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Microsoft Investigating Skype Breach Exposing IP Addresses

By - Source: PC Magazine | B 12 comments

A patched version of Skype 5.5 allows the user to acquire the IP address of any Skype member that's currently signed on to the network.

Microsoft is reportedly looking into a Skype vulnerability that allows a third party to view a user's last known IP address. The exploit was first made known last week via instructions on Pastebin showing how someone can download a patched version of Skype and obtain any Skype member's IP address whether they're contacts or total strangers.

"We are investigating reports of a new tool that allegedly captures a Skype user's last known IP address," a Skype representative said in an emailed statement. "This is an ongoing, industry-wide issue faced by all peer-to-peer software companies. We are committed to the safety and security of our customers and we are takings measures to help protect them."

After downloading the patched client, IP snoopers can turn on dubug-log file creation by adding a few registry keys. After that, they can add a Skype contact simply by viewing the user's Vcard -- sending an add request is not needed. However both the snooper and the victim must be online -- IP addresses cannot be obtained when targets sign off the network.

"Take look in the log of the desired skypename," the instructions read. "The record will be like this for real user IP: -r195.100.213.25:31101. And like this for user internal network card IP: -l172.10.5.17."

Once obtained, the IP address can then be used in a WHOIS service to acquire the target's city, country, Internet Service Provider and internal user IP address. Other details like name and telephone number typically can't be obtained.

Microsoft scooped up Skype back in October 2011 for a meaty $8.5 billion. Since then, Skype has arrived on Windows Phone and Sony's PlayStation Vita. There are also signs that Microsoft plans to introduce Skype as a Web app for browsers later this year, and that the popular VoIP service is finally headed to the Xbox 360 console.

So far Microsoft and Skype have not released an official public statement regarding the IP snooping tool. "Our security experts are aware of it and looking into it already," said Skype's community manager Monday morning. Skype users are suggested to sign off when they're not using the service until the issue is resolved.

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  • 3 Hide
    blazorthon , May 1, 2012 8:51 PM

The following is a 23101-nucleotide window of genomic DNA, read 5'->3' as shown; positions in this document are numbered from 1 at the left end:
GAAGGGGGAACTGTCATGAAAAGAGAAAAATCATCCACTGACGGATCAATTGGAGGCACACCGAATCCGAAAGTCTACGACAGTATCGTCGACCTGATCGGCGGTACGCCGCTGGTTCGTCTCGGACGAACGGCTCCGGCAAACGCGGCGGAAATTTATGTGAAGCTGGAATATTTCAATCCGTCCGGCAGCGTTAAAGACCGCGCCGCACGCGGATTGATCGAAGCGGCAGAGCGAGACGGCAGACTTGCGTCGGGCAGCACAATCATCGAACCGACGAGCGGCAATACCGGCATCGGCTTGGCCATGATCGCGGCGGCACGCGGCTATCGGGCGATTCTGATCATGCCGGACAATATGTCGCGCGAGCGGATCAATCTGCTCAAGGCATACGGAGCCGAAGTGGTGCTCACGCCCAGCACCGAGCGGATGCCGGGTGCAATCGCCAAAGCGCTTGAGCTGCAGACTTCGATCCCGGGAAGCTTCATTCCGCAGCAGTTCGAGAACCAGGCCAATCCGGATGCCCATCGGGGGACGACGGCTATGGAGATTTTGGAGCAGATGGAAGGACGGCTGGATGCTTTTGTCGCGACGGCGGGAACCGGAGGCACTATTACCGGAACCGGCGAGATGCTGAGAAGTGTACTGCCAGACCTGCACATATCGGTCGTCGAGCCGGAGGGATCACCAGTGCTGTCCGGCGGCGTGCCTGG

That's one of the worst such vulnerabilities that I've ever heard of.
  • 3 Hide
    born2rock4life , May 1, 2012 9:54 PM
    Haven't seen a vulnerability like this since you could use Direct Connect in AIM to share images, and then run a netstat -r. Good times.
  • 0 Hide
    Anonymous , May 1, 2012 10:13 PM
    sounds like a lot of cam "workers" are gonna find themselves real life stalkers.
  • 4 Hide
    opmopadop , May 2, 2012 12:11 AM
    I was just about to say "I havnt seen the Skype app in the marketplace" but thought I would check first... Wooohooo! Time to spend those sweet sweet Skype credits.
  • 9 Hide
    computernerdforlife , May 2, 2012 1:05 AM
    This reminds of the good old ICQ days where the IP address was listed in everyone's profile. I used to use a program called Sub7 to rotate other peoples screens and eject their cd trays to make they sh!t. The 90's were fun. :) 
  • 0 Hide
    house70 , May 2, 2012 1:41 AM
    You kinda broadcast your IP address when you go online. It's NOT a secret.
    That being said, this should NOT have happened nowadays. What kind of "patch" is that?
    Always logging off any online services when done with them - that should be common sense, but a lot of people don't exercise it.
  • -1 Hide
    house70 , May 2, 2012 1:47 AM
    my first post disappeared while uploading... this site is buggier than a 20 year old mattress...

    Anyways, logging off any online service when done using them is basic common sense - but a lot of people don't exercise it.
    Who made that patch, anyways? that dude needs his arse fired for incompetence.
    Finally, it sounds bad as it is, but you're broadcasting your IP address every time you're online. It's not a secret. The patch needs...patching, but it is not the end of the world.
  • -1 Hide
    house70 , May 2, 2012 1:48 AM
    Of course, no edit button... Sorry for the double post.
  • 0 Hide
    JOSHSKORN , May 2, 2012 4:58 AM
    How about getting rid of the ability to get someone else's IP through netstat -n ?
  • 0 Hide
    opmopadop , May 2, 2012 1:31 PM
    house70Of course, no edit button... Sorry for the double post.

    All good, edit is hiding under the 'Read the comments fro mthe forums' link... and then it sometimes works ;-)
  • 0 Hide
    blazorthon , May 2, 2012 1:43 PM
    opmopadopAll good, edit is hiding under the 'Read the comments fro mthe forums' link... and then it sometimes works ;-)


    It shouldn't work on the Tom's Guide articles, just the Tom's Hardware articles.
  • 0 Hide
    devpuma , May 2, 2012 9:04 PM
    Crysis 2's multiplayer had a similar problem, you could see the IP addresses of all the players in the server you were playing in.

    Not sure if they ever fixed that.
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